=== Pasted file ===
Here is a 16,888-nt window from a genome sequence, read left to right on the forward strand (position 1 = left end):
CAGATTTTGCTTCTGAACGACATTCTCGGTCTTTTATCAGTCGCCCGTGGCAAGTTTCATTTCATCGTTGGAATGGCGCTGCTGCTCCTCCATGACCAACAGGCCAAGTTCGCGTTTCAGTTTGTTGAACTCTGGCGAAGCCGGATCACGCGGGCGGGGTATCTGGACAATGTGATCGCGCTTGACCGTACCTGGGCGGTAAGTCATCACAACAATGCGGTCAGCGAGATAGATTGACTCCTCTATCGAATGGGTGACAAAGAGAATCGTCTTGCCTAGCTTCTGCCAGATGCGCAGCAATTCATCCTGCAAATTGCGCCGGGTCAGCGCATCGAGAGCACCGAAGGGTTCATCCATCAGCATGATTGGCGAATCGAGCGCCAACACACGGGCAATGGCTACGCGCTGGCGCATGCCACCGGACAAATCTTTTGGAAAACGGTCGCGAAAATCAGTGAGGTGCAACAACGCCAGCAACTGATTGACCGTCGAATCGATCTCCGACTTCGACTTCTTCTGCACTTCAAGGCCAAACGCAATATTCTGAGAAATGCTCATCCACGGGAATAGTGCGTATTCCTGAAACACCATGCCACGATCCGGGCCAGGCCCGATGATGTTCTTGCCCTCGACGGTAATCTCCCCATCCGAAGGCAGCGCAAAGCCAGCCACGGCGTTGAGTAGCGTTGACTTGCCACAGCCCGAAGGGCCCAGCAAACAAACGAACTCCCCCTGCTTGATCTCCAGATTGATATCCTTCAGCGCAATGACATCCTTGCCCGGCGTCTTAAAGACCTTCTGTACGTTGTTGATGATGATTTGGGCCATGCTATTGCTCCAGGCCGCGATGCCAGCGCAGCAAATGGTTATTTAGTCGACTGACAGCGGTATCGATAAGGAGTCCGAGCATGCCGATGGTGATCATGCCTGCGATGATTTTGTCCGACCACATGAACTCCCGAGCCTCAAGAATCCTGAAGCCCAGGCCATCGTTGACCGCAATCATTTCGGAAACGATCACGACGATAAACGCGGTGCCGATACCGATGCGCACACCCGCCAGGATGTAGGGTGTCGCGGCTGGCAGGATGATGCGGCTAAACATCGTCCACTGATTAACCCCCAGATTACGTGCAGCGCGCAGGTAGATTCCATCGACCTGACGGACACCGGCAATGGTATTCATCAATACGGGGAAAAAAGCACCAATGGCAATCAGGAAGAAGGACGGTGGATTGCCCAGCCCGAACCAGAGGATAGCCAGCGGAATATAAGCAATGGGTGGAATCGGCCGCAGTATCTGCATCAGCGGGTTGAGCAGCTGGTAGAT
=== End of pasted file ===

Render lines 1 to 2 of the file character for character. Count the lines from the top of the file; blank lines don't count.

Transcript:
Here is a 16,888-nt window from a genome sequence, read left to right on the forward strand (position 1 = left end):
CAGATTTTGCTTCTGAACGACATTCTCGGTCTTTTATCAGTCGCCCGTGGCAAGTTTCATTTCATCGTTGGAATGGCGCTGCTGCTCCTCCATGACCAACAGGCCAAGTTCGCGTTTCAGTTTGTTGAACTCTGGCGAAGCCGGATCACGCGGGCGGGGTATCTGGACAATGTGATCGCGCTTGACCGTACCTGGGCGGTAAGTCATCACAACAATGCGGTCAGCGAGATAGATTGACTCCTCTATCGAATGGGTGACAAAGAGAATCGTCTTGCCTAGCTTCTGCCAGATGCGCAGCAATTCATCCTGCAAATTGCGCCGGGTCAGCGCATCGAGAGCACCGAAGGGTTCATCCATCAGCATGATTGGCGAATCGAGCGCCAACACACGGGCAATGGCTACGCGCTGGCGCATGCCACCGGACAAATCTTTTGGAAAACGGTCGCGAAAATCAGTGAGGTGCAACAACGCCAGCAACTGATTGACCGTCGAATCGATCTCCGACTTCGACTTCTTCTGCACTTCAAGGCCAAACGCAATATTCTGAGAAATGCTCATCCACGGGAATAGTGCGTATTCCTGAAACACCATGCCACGATCCGGGCCAGGCCCGATGATGTTCTTGCCCTCGACGGTAATCTCCCCATCCGAAGGCAGCGCAAAGCCAGCCACGGCGTTGAGTAGCGTTGACTTGCCACAGCCCGAAGGGCCCAGCAAACAAACGAACTCCCCCTGCTTGATCTCCAGATTGATATCCTTCAGCGCAATGACATCCTTGCCCGGCGTCTTAAAGACCTTCTGTACGTTGTTGATGATGATTTGGGCCATGCTATTGCTCCAGGCCGCGATGCCAGCGCAGCAAATGGTTATTTAGTCGACTGACAGCGGTATCGATAAGGAGTCCGAGCATGCCGATGGTGATCATGCCTGCGATGATTTTGTCCGACCACATGAACTCCCGAGCCTCAAGAATCCTGAAGCCCAGGCCATCGTTGACCGCAATCATTTCGGAAACGATCACGACGATAAACGCGGTGCCGATACCGATGCGCACACCCGCCAGGATGTAGGGTGTCGCGGCTGGCAGGATGATGCGGCTAAACATCGTCCACTGATTAACCCCCAGATTACGTGCAGCGCGCAGGTAGATTCCATCGACCTGACGGACACCGGCAATGGTATTCATCAATACGGGGAAAAAAGCACCAATGGCAATCAGGAAGAAGGACGGTGGATTGCCCAGCCCGAACCAGAGGATAGCCAGCGGAATATAAGCAATGGGTGGAATCGGCCGCAGTATCTGCATCAGCGGGTTGAGCAGCTGGTAGAT